Rapid Development In Practice

The goal of Rapid Development is to build a product prototype that can be presented to a given target group and then confronted with market expectations with the lowest possible effort and as quickly as possible.

In the philosophy of Rapid Development itself, we can find many references to the Lean Startup Method known from Eric Ries’ book of the same title, because they are based on similar foundations and are intended to prevent, colloquially speaking, from drowning the budget for a product that no one wants.

Rapid Development in practice

Rapid Development, as mentioned in the introduction, aims to build a prototype at the lowest possible cost and in the shortest possible time.

Therefore, it is advisable to use ready-made technological solutions and plan work in such a way as not to waste time on unnecessary things.

Prioritization also plays a large role here, i.e. determining which things are the most important and focusing on them.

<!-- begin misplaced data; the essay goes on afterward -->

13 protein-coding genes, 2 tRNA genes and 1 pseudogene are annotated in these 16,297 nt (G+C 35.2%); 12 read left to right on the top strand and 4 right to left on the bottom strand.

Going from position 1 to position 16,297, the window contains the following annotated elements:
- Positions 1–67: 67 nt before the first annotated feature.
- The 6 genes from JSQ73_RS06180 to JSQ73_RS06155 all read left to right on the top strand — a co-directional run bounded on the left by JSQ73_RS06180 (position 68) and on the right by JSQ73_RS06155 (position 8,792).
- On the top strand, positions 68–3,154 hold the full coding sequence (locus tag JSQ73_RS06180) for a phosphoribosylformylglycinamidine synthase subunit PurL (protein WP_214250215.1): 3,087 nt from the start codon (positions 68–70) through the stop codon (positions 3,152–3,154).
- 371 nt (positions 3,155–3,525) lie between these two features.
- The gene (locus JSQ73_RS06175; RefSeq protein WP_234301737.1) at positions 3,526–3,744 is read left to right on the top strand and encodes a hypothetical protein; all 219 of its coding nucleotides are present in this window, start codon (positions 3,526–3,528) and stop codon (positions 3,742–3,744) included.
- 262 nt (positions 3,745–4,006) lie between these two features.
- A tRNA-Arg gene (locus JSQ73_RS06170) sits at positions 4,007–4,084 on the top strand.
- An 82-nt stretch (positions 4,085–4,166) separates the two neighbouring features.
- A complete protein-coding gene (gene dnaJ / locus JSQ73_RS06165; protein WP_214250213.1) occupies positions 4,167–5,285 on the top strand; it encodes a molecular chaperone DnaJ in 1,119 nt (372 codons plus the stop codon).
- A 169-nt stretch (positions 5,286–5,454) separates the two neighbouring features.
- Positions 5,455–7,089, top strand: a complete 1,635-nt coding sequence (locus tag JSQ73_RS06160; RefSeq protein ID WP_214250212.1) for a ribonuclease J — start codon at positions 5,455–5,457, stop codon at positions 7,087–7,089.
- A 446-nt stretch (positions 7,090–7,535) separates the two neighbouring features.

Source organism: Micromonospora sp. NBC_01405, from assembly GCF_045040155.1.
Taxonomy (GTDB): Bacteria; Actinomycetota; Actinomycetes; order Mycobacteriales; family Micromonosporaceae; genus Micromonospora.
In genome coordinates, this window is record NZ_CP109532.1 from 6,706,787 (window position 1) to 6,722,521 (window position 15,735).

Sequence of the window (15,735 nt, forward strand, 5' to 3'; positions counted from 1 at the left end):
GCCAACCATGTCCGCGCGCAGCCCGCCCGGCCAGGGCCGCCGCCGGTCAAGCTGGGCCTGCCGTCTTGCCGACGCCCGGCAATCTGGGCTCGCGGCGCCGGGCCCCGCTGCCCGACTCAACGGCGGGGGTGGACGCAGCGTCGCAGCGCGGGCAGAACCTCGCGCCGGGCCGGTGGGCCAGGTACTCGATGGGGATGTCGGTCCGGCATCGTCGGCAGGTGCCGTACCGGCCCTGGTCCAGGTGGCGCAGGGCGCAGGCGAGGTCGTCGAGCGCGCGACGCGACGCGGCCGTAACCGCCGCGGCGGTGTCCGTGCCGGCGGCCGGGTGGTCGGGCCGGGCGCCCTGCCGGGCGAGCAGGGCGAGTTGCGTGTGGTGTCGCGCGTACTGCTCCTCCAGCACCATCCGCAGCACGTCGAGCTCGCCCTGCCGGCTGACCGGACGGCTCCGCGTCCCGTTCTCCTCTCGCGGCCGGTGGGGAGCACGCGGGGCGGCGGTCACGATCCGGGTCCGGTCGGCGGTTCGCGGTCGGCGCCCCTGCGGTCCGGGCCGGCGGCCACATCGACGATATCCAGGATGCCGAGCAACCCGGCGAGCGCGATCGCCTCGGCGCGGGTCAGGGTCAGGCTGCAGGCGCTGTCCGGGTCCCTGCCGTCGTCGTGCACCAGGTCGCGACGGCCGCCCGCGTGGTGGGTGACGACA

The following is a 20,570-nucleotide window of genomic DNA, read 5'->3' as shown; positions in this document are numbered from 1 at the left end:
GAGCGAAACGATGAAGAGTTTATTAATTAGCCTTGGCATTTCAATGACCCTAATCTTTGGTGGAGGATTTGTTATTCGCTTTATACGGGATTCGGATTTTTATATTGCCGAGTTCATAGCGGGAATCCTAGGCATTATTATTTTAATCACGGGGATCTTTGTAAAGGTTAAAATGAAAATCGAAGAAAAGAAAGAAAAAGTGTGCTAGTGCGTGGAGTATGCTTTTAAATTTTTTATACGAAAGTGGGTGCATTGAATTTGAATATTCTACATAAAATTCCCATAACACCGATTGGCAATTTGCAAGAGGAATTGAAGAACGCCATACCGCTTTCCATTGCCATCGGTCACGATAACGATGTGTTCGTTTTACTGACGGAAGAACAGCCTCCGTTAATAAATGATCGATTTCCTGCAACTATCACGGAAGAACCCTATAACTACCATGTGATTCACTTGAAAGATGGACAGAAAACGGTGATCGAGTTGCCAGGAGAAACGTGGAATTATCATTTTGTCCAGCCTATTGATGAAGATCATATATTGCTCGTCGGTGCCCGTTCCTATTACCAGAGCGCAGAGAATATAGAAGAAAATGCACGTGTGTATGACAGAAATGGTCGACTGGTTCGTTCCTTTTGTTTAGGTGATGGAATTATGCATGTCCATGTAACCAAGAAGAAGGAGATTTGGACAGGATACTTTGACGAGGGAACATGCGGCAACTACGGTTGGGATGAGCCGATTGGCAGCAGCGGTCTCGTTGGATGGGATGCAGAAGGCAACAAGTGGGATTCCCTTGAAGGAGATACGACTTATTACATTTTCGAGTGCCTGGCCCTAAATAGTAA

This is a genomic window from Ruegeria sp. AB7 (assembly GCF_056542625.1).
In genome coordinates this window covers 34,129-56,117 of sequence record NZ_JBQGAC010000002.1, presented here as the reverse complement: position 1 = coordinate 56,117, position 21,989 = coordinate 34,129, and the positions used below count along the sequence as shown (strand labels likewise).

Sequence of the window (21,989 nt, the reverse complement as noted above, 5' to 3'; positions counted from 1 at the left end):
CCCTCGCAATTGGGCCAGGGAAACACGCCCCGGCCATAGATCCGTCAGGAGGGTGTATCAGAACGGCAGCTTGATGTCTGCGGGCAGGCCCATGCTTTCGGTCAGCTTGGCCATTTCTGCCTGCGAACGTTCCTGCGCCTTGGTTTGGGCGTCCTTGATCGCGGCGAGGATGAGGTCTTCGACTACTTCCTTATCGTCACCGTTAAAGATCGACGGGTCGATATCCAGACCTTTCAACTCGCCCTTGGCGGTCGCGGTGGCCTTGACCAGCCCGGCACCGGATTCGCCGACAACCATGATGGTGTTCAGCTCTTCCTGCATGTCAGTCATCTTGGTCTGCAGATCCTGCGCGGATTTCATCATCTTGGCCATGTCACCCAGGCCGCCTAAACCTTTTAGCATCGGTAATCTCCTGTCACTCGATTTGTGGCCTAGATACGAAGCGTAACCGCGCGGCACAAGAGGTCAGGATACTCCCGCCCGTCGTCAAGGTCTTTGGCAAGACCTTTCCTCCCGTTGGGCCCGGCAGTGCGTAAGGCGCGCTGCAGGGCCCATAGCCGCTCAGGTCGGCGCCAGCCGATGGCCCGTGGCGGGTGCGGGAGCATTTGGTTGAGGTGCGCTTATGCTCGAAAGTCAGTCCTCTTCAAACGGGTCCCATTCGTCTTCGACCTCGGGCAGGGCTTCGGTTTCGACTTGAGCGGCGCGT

Here it can be useful to collect feedback on an idea, e.g. by creating a simple landing page with information. According to one of the main principles of UX / UI design, the user, after spending a few seconds on the website (or looking at the flyer), should have an immediate “WOW” effect – which leads to “I need it in my company” decision.

The sooner he is convinced of an idea, the sooner he will buy it – and if the feedback from potential customers is positive, then you can move on to real application development.

We build software

Rapid Development, despite similar assumptions, differs significantly from SCRUM when it comes to building an application in practice.

Scrum focuses on sprints, planning, retro and is a continuous process, you could say that it is a philosophy according to which a good, tested product is built.

Rapid Development, on the other hand, focuses on building something that can be presented to clients and investors as quickly as possible.

We forget about automation, technological debt – we focus only on what the client wants and what the investor wants to see.

It is advisable to use ready-made solutions (provided that it is legal), all libraries and tools to improve work – the goal is to quickly build an application to check whether the solution has a market future.